Unfortunately, due to the media obsession with the attire and quotes of individuals, this is what happened. And when thousands of men and women took to the streets of London on June 11th, marched through the capital and had a thoroughly positive and inspiring day, where was the coverage we'd seen in the weeks leading up to it? Well, it wasn't particularly evident. Because musing on women's clothing choices and judgmental opinion pieces about the silliness of young women today is more newsworthy than whatever happened on the actual day of the march and the rousing speeches given at the rally.

"It's become very confused," said one commentator, talking about the aims of the movement. Personally I don't think people would have been half as confused about the issues Slutwalks hope to address if the mainstream media hadn't insisted on twisting them in the hope of a good argument or two, reports of 'catfights' and a chance to snigger at the women involved. I watched a segment about the London march on BBC Breakfast where any discussion about rape was immediately derailed as the presenters attempted to tie the 'clothing' issue in with everyone's latest obsession, 'sexualisation' - and ended up with a debate on what sort of clothing was 'appropriate' for parents to allow their teenage daughters to wear out of the house. It was frustrating to say the least.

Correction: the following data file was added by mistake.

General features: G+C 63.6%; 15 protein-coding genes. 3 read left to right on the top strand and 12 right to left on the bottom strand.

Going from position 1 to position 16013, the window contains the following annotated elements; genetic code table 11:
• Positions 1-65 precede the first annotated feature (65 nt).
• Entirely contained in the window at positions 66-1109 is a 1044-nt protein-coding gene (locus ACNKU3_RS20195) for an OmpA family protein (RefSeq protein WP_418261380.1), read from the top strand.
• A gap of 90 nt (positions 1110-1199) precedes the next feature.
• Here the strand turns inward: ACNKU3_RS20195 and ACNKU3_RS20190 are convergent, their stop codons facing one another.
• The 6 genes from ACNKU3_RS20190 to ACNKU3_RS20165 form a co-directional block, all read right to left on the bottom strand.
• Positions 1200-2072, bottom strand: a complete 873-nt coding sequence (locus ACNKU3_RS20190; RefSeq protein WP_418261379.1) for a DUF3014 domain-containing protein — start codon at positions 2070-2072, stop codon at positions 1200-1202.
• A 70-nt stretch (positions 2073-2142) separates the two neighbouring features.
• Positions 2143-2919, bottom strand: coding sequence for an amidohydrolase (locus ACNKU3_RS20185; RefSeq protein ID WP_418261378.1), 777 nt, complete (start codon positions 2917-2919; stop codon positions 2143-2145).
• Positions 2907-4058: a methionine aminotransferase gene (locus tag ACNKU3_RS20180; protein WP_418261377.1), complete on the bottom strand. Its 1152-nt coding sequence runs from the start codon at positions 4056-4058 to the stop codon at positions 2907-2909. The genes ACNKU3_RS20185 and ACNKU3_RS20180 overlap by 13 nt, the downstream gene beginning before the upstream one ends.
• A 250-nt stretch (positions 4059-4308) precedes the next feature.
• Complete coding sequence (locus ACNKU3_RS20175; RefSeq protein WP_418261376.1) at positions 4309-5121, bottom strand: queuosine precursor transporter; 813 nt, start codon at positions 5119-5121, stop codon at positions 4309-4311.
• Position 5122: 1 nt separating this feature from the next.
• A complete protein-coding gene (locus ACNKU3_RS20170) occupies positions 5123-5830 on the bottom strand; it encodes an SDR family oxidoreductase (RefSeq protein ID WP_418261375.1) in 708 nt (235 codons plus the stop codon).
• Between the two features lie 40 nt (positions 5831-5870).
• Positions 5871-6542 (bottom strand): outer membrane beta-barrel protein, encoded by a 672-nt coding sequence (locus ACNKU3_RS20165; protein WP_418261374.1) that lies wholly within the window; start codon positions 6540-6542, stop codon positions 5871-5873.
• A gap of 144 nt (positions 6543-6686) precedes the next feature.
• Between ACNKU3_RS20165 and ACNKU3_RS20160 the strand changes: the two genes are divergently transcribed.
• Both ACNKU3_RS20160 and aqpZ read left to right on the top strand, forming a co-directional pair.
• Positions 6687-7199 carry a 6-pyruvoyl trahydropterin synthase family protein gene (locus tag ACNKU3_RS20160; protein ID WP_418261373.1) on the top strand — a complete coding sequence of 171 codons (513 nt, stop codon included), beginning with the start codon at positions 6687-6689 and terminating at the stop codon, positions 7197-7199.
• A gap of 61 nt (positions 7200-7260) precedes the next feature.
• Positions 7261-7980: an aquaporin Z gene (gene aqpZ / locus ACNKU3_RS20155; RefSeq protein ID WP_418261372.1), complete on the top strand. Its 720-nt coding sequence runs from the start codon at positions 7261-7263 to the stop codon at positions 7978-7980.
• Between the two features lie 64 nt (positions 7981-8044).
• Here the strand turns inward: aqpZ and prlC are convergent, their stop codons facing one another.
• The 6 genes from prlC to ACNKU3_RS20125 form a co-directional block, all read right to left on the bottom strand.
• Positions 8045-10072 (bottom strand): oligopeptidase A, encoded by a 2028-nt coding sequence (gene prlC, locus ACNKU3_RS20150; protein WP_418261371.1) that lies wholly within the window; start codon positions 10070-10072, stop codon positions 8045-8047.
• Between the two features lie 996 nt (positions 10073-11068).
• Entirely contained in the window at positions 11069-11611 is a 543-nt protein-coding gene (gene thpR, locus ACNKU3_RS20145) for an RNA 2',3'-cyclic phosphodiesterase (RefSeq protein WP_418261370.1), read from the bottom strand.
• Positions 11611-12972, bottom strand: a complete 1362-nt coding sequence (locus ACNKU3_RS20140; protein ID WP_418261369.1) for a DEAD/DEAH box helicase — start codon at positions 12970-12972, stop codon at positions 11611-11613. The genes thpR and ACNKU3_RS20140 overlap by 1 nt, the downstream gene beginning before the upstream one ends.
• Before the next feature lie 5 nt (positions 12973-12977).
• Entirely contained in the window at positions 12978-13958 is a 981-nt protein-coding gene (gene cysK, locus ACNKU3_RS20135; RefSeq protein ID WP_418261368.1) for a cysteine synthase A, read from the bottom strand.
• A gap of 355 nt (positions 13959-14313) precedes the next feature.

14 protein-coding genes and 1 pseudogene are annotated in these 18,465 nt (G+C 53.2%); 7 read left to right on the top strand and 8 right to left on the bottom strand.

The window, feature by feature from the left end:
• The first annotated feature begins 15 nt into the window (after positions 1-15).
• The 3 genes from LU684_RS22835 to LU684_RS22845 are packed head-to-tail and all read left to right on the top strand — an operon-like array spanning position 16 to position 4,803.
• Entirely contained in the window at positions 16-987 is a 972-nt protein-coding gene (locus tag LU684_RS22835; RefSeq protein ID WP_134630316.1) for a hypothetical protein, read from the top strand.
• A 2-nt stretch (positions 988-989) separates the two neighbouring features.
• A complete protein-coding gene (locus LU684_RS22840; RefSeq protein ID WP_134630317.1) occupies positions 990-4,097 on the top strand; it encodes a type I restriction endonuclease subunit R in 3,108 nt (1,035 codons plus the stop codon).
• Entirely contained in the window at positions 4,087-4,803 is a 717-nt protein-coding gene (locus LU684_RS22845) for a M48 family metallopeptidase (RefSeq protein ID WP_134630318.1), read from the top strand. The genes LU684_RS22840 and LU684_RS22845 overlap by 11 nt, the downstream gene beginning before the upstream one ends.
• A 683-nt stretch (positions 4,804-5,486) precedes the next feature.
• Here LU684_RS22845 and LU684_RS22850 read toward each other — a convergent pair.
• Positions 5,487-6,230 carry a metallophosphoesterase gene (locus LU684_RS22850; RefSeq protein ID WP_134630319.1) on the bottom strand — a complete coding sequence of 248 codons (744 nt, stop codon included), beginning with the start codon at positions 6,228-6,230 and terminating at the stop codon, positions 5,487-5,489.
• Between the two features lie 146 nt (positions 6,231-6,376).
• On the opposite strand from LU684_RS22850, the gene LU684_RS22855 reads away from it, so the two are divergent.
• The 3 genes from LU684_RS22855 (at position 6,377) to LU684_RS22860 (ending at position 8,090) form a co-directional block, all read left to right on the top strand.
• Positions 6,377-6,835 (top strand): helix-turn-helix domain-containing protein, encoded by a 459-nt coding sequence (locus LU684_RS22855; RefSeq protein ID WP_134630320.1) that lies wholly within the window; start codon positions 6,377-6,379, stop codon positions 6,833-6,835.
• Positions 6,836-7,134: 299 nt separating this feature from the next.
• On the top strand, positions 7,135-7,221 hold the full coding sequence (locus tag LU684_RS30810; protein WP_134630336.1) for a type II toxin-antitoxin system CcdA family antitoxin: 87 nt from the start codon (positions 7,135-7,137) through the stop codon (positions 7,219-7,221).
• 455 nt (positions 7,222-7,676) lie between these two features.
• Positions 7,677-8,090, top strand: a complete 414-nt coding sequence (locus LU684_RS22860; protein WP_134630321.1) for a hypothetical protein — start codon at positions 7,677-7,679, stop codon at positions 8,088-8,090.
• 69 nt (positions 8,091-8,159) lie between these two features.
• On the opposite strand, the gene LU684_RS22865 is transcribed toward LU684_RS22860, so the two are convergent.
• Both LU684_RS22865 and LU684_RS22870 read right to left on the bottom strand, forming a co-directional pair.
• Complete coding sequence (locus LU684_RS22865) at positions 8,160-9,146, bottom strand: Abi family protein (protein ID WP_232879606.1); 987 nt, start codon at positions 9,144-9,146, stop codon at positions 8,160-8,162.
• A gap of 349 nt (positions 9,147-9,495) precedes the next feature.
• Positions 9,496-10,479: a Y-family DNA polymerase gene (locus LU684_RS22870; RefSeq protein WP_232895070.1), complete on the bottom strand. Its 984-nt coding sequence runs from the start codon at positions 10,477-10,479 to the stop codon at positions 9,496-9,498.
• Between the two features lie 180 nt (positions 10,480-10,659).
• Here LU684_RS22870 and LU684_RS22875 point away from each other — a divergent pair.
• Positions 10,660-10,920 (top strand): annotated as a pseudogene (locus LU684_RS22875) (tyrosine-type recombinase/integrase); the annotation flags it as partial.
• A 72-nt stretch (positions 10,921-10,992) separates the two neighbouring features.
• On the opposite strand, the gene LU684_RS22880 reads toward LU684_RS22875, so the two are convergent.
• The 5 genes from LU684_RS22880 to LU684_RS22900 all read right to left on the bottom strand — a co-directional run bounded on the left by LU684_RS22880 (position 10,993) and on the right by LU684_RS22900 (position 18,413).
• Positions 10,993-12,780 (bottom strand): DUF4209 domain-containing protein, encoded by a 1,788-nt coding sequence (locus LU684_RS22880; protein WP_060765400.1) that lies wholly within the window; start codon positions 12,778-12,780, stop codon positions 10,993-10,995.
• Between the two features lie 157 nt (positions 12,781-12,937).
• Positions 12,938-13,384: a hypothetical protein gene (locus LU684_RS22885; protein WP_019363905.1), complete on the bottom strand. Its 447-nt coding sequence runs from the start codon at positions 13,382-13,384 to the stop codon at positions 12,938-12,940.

The problem with the 'sexualisation' issue is that it's getting focus for the wrong reasons. As I said last week, people are incredibly keen to point out its nefarious effects, newspapers are running stories about it so they can show yet more screenshots of Rihanna videos and tut about kids doing pole dancing classes - but they're not offering solutions or taking a long hard look at the way they portray women. The helpful suggestions of people who don't go along with this futile performance of horror are largely ignored outside of the blogosphere - that is until someone like Charlie Brooker says something about it.